Encouraging Students to Attend the Undergraduate Research and Creative Achievement Day
Note: URCAD will be held on Wednesday, April 24, 2019 in the University Center and in the Performing Arts and Humanities Buildings. This is a free event and is open to all UMBC students, faculty, families and friends.
Below is a sampling of extra credit assignments from UMBC Instructors for encouraging students to attend URCAD and reflect on what they learned. URCAD offers a unique opportunity for students to interact with their peers, faculty, and staff, and receive feedback on their research, practice public speaking, and engage in intellectual exchanges with folks from both within and outside of their fields. Please encourage your students to attend URCAD presentations, engage with presenters by asking questions, and reflect on what they learned by writing or presenting their own summaries. Encourage them to participate in URCAD and other undergraduate research events next year!
Ancient Studies, David Rosenbloom: Many of our instructors offer one percent extra-credit for attending URCAD presentations by Ancient Studies students and for writing a short essay about one presentation. Some instructors pose specific questions about the presentation for their students to answer in a short-essay format; others ask their students to paraphrase the arguments made in a particular presentation and to assess their validity based upon the evidence and the quality of the inferences drawn from it.
Bioinformatics, Maricel Kann and Ivan Erill: Students will earn one percent of extra credit by attending URCAD.
Biology 305, Sarah Leupen: Students will one point on the final exam by attending URCAD.
Biology, Steve Miller: My syllabus has a place for token extra-credit opportunities for students. URCAD attendance with a write up on a student oral or poster presentation can earn one percent toward the final grade.
Chemistry, Lisa Kelly: Students must listen to at least one presenter (oral or poster) and ask that presenter a good, relevant question. The student turns in a written paragraph describing the question, the answer, and the student’s insight about whether the answer was a good one.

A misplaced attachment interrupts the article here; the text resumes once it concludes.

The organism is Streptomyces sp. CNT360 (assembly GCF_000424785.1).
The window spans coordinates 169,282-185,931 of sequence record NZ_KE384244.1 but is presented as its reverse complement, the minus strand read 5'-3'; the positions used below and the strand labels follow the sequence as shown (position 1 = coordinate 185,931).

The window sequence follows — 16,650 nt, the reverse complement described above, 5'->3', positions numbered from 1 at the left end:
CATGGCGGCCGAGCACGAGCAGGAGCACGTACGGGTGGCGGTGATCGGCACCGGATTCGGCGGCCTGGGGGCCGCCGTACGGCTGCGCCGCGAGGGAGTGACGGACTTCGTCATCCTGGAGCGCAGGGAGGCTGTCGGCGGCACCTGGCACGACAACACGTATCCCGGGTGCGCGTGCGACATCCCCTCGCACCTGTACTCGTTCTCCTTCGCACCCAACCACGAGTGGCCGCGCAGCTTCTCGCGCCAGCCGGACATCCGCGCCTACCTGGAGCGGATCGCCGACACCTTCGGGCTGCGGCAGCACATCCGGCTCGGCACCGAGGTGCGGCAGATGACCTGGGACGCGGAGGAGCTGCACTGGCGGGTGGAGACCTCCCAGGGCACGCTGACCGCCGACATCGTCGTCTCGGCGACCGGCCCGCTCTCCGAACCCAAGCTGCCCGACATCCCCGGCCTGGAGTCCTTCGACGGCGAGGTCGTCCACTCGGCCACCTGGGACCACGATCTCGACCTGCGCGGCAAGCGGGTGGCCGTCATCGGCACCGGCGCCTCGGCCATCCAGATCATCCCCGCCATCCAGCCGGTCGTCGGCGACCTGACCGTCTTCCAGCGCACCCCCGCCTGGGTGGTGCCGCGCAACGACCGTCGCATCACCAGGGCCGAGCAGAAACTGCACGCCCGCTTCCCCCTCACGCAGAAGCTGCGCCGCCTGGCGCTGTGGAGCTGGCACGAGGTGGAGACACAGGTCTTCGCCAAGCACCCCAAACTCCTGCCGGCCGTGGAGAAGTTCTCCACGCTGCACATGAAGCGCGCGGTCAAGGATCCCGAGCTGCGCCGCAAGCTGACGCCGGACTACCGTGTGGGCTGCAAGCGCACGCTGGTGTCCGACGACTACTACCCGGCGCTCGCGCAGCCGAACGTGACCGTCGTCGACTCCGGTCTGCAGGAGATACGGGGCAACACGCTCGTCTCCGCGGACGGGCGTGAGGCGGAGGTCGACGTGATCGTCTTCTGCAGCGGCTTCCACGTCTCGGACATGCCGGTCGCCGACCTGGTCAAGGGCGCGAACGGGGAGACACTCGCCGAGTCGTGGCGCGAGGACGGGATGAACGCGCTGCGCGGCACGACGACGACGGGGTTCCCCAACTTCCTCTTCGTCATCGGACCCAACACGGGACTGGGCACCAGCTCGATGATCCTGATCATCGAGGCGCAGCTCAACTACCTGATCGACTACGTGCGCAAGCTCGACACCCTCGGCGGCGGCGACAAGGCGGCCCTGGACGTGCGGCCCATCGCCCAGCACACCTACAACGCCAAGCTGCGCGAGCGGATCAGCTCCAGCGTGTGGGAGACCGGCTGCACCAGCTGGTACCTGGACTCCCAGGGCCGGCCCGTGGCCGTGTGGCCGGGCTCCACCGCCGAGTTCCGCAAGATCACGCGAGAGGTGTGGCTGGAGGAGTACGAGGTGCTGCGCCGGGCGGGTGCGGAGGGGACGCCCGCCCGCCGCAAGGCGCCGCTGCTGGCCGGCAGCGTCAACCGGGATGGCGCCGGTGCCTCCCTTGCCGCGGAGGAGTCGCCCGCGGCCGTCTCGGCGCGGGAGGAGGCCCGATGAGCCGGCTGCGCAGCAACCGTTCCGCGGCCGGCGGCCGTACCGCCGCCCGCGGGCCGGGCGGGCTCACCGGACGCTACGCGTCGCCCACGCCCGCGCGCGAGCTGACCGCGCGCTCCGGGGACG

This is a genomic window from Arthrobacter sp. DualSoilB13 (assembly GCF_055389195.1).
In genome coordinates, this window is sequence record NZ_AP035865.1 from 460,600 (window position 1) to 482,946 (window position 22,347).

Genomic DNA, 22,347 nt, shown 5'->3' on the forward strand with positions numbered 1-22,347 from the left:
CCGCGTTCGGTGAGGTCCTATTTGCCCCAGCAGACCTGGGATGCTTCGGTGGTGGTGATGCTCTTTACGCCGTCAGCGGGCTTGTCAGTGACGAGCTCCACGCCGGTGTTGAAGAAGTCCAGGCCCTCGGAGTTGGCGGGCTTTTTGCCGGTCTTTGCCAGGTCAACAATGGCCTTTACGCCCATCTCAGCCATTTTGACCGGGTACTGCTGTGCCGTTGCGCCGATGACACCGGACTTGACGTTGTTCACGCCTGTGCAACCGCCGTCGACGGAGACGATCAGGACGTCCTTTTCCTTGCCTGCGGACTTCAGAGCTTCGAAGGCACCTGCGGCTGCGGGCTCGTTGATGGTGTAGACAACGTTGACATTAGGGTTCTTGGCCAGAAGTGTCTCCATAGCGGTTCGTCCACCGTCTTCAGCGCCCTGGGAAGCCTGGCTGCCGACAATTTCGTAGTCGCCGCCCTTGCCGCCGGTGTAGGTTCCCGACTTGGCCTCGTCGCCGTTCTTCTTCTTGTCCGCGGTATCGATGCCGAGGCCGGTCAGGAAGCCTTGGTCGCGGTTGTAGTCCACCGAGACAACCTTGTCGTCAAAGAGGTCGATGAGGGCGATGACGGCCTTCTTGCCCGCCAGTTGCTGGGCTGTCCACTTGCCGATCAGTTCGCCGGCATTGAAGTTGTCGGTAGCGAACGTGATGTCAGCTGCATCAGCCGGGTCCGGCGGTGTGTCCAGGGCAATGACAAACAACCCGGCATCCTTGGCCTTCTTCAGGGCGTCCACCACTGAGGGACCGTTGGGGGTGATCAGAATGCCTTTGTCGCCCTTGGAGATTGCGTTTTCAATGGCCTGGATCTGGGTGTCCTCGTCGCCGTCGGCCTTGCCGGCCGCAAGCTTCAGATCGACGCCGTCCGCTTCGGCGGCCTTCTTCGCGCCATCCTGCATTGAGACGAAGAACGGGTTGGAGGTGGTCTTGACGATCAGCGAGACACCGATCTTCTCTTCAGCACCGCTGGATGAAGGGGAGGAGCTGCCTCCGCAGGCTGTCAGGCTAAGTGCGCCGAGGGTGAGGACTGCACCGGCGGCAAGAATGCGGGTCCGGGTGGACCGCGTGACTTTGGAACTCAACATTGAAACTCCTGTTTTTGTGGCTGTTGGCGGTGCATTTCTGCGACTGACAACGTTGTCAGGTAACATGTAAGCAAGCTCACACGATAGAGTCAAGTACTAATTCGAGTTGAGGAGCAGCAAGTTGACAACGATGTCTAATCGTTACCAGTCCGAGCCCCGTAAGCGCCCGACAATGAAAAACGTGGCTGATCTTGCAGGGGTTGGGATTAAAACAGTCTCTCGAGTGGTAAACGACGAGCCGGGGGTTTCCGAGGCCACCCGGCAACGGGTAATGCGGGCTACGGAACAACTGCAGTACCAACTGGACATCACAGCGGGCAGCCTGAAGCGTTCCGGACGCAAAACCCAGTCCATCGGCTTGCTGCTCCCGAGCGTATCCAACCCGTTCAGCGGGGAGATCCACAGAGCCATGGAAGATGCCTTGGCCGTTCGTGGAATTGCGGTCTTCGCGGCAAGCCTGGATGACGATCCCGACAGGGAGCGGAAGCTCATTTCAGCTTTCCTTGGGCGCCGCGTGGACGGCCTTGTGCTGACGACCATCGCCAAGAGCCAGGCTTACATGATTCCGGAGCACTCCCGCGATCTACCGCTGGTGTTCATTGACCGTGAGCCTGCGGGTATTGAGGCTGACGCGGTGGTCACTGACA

Chemistry, Mark Perks: Students can earn one extra-credit point in their final grade by writing a short synopsis of one of the science posters which includes a question to the presenter and their reply.
Chemistry 102L, Paul Smith: Students are required to submit a one-page summary about a poster or presentation and can also earn extra credit by attending and talking to a student about their poster.
Information Systems, Amy Everhart: Students received extra credit if they talk with two poster presenters or listen to two orals presentations and write a paragraph or two about what they learn. Many of the students were unaware that research could be conducted in a non-science field and still be legitimate.
Interdisciplinary Studies 330, Steven McAlpine: Students are given extra credit for attending one presentation or interviewing one poster presenter and then writing an analysis of the interdisciplinarity of their research.
Interdisciplinary Studies 480 Capstone Project Seminar, Steve Freeland: A formal assignment in this course is to attend at least two oral presentations and critique using the rubric provided in class.
Psychology, Charissa Cheah: Students receive one percent bonus point if they attend any of three designated oral presentations (one percent for each presentation) during URCAD. Students listen to the presenter and ask that presenter a good, relevant question. Students then turn in a written paragraph describing the research presentation, and a second paragraph describing the question they asked, the answer, and their insight/critique of the answer to their question.
Psychology, Research Methods and Statistics, Zoe Warwick: Students attend URCAD during class time with a worksheet of questions to ask presenters: How did the researcher become interested in this? What research methods were used? What did the student learn? What would he or she have done differently? What are some future directions identified by the researcher? Are there additional future directions you could imagine that were not identified?
Science 100, Suzanne Braunsweig: I give SCI 100 students class time to attend URCAD. Attending URCAD and discussing it on the discussion board on Black Board is a way to earn participation points, similar to going to a seminar or other professional activity.
What if there are no URCAD presentations this year in my discipline?
Consider assigning students to attend URCAD to see the work being done in other disciplines. Extra credit could be offered for a short e-mail report describing the presentations the student attended and ideas the student now has for work he or she could do next year that would be appropriate to present at URCAD. Graduating seniors could suggest work to be conducted by younger students.
For more information contact: Dr. April Householder, firstname.lastname@example.org